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I wonder… how well would a part printed with TPU work? I’m thinking something like: https://www.amazon.com/HATCHBOX-Printer-Filament-Dimensional-Accuracy/dp/B07P1BDCH6

I literally just got a spool of that stuff to play with, so I don’t have any experience with it just yet.

and now i do (a little). Still playing with the print settings, but I printed a simple test piece - 1x.5x.125 inch box with 15% infill. I can fold it in half without any lasting impact or breakage. So, not quite what you’re looking for with the other materials, but certainly quite different properties!

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For the last couple years we’ve printed our RSL mount out of TPU. Hasn’t broken off.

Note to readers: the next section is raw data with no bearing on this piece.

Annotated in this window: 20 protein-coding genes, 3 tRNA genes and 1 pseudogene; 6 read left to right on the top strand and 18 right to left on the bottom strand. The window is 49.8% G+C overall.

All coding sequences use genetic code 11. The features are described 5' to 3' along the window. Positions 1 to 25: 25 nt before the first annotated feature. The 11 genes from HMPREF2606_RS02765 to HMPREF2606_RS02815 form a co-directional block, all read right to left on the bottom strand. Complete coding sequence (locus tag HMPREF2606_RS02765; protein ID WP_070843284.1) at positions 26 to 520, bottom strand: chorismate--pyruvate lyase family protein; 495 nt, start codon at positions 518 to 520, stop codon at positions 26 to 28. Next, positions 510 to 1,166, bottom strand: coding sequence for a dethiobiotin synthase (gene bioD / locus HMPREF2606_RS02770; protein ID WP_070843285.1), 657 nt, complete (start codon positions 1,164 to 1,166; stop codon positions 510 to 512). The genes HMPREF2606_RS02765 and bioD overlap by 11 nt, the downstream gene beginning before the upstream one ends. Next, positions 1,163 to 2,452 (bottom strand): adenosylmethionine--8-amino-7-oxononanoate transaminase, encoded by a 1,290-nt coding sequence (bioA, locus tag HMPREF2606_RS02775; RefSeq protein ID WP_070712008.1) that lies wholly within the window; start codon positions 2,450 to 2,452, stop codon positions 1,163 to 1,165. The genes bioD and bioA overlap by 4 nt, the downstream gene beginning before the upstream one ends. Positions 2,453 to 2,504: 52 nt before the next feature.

Thanks! I do have some other filaments on hand I could test, including Dremel PET-G and Tiertime “Tough ABS.” Perhaps I can run at least one other material along with the “conditioned” Nylon samples.

In any case, I’m open to testing (sanitized) samples if folks want to send them to me. I’m due to receive FormLabs SLA-printed samples from a friend in the near future. This might be a stretch, but if folks want to buy me a roll in exchange for testing I wouldn’t be opposed to that either. :sweat_smile:

All samples were printed solid with .2 mm layer height. The “Printed Flat” and “Printed Standing” layouts were as follows (although printed seperately):

All prints with the Dremel 3D45 were done with the online “Print Cloud” slicer on the glass bed w/ glue stick.

Both PLA+ grades were printed with the default Dremel settings: 220 C extruder temp, 45 C bed temp, 40 mm/s print speed.